Insofar as these plaintiffs sued on behalf of their members, “[i]t is the law of this Circuit that an organization does not have standing to assert the rights of its members in a case brought under 42 U.S.C. § 1983.” Nnebe v. Daus, 644 F.3d 147, 156 (2d Cir.2011) (collecting cases). Plaintiffs argue that Nnebe and the precedent on which it relies conflict with Warth v. Seldin, 422 U.S. at 511. But as Nnebe observed, this court has reaffirmed its rule as to organizational plaintiffs' representative standing even after Warth v. Seldin; thus, individual panels are bound “by the implicit determination of prior panels that the rule survives Warth ‘until such time as [our prior decisions] are overruled either by an en banc panel of our Court or by the Supreme Court.’ “ Nnebe v. Daus, 644 F.3d at 156 n. 5 (alteration in original) (quoting United States v. Wilkerson, 361 F.3d 717, 732 (2d Cir.2004)).9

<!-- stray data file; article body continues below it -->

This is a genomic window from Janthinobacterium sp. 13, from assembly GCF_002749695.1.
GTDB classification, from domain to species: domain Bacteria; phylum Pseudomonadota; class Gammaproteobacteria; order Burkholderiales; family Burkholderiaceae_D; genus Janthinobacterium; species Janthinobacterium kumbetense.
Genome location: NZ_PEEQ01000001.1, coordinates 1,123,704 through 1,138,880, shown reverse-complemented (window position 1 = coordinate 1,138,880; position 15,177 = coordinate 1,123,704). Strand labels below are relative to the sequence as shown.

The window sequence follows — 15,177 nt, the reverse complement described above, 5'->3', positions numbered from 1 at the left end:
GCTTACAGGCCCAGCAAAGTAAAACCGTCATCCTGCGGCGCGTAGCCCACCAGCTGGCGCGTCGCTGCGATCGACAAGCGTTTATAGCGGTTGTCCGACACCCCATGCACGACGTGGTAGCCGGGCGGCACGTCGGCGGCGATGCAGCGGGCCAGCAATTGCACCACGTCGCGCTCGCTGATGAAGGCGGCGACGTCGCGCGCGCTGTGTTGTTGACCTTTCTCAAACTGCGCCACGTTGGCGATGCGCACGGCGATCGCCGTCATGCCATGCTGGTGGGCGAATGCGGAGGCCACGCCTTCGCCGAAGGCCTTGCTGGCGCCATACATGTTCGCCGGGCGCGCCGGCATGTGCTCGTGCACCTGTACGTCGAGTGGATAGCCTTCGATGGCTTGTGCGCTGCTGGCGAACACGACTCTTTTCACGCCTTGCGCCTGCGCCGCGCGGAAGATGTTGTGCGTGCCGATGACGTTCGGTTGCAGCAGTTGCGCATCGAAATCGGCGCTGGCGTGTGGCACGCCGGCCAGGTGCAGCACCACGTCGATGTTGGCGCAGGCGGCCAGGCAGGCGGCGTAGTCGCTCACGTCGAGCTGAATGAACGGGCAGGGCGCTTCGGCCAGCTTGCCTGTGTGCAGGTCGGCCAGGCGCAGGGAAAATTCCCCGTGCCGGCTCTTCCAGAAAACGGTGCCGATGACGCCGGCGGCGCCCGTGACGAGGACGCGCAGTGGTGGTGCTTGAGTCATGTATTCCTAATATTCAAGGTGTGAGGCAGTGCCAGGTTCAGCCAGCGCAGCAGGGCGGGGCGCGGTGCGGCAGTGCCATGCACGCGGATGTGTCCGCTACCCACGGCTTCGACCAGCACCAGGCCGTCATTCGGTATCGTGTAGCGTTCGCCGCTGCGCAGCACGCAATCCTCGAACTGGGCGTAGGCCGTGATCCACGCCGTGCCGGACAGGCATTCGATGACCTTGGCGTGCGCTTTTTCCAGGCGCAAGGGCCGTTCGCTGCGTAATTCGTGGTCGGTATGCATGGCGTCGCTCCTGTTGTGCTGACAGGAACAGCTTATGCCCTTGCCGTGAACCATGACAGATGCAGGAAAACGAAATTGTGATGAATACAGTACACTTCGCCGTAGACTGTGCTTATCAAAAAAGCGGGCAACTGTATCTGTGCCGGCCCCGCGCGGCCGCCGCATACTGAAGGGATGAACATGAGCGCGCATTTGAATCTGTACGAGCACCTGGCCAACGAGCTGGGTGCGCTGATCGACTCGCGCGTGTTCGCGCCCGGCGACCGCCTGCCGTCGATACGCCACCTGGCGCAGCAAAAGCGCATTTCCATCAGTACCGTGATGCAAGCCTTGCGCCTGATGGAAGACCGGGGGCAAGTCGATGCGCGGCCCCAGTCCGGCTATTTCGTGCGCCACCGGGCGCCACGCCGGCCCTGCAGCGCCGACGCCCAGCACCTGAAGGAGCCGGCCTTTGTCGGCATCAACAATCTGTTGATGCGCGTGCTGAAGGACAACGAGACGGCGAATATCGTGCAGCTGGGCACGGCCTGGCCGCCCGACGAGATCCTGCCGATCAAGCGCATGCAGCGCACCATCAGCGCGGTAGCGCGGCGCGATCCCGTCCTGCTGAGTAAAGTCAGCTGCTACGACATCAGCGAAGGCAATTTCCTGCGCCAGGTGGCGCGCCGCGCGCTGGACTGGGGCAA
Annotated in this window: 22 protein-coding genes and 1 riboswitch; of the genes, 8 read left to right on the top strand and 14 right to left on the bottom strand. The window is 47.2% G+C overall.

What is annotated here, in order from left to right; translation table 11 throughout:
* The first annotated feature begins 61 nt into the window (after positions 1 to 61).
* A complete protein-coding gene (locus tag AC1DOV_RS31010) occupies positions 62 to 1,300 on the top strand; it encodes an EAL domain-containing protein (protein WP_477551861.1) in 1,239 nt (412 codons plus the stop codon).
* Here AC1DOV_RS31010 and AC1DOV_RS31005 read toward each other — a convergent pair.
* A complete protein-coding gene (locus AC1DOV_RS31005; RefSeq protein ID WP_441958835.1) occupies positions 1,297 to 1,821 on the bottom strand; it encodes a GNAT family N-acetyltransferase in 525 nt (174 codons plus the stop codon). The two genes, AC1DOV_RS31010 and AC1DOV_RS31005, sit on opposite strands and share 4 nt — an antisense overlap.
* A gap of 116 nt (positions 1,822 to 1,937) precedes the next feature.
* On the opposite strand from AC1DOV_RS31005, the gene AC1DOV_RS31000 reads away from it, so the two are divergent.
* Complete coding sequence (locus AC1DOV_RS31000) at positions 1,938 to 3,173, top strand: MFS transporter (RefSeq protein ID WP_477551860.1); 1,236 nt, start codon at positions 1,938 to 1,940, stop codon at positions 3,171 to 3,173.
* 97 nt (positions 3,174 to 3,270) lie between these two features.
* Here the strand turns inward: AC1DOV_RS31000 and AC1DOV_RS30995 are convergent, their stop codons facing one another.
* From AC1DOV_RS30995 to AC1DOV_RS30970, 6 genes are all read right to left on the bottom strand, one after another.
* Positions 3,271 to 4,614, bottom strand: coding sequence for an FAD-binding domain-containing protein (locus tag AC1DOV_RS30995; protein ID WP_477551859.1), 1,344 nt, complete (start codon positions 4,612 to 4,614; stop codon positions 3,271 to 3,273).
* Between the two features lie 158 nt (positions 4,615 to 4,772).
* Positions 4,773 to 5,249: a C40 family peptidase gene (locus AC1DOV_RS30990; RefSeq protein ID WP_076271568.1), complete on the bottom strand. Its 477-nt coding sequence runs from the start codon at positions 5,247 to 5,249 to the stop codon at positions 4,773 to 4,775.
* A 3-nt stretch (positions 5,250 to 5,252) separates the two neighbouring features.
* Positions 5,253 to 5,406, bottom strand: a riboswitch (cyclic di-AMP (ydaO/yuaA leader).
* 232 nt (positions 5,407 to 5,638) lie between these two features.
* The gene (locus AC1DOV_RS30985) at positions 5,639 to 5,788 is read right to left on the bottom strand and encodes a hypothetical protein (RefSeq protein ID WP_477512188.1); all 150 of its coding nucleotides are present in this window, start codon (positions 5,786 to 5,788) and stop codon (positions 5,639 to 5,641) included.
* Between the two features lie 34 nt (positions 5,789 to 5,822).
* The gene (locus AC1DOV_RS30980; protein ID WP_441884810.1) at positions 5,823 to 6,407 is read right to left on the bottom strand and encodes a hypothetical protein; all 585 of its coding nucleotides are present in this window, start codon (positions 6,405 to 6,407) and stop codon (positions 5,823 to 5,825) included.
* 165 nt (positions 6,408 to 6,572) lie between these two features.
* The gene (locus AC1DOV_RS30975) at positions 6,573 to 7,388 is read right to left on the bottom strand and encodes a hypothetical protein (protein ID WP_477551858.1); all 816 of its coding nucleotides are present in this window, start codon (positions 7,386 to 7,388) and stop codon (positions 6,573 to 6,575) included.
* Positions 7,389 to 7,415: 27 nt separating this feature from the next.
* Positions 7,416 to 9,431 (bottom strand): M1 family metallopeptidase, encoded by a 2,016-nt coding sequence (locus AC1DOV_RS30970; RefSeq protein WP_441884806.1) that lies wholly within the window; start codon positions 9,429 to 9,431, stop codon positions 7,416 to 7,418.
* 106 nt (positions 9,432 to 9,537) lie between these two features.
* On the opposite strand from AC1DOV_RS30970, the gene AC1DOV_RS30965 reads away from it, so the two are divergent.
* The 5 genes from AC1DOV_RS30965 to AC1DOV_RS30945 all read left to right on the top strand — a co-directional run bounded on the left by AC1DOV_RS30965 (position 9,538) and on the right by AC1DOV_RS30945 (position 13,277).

Insofar as the organizational plaintiffs sue on their own behalf, they must independently satisfy the requirements of Article III standing. See Havens Realty Corp. v. Coleman, 455 U.S. 363, 378–79 (1982) (holding that organization's standing to sue on its own behalf requires same inquiry as in case of individual: “Has the plaintiff alleged such a personal stake in the outcome of the controversy as to warrant his invocation of federal-court jurisdiction?” (internal quotation marks omitted)); accord Nnebe v. Daus, 644 F.3d at 156. Knife Rights and Knife Rights Foundation attempt to carry this burden by citing the expenses they incurred in opposing defendants' application of § 265.01(1). Even assuming that such expenditures “perceptibly impaired” these organizations' activities, they at best demonstrate past injury. Havens Realty Corp. v. Coleman, 455 U.S. at 378–79 (concluding that nonprofit organization established standing in its own right to pursue Fair Housing Act challenge to apartment owner's racial steering practices, where organization's “ability to provide counseling and referral services” to its clients had been “perceptibly impaired” by need to “devote significant resources to identify and counteract” defendants' challenged practices (internal quotation marks omitted)). Such injury might admit standing to sue for compensatory damages. See id. But it is not an injury that can be redressed through the prospective declaratory and injunctive relief sought in this action. See Steel Co. v. Citizens for a Better Env't, 523 U.S. 83, 109 (1998) (“Because respondent alleges only past infractions of [law], and not a continuing ․ or ․ future violation, injunctive relief will not redress its injury.”); see also City of Los Angeles v. Lyons, 461 U.S. at 112–13 (recognizing standing to pursue damages remedy for past injury, but denying standing to seek injunctive relief absent imminent threat of future harm).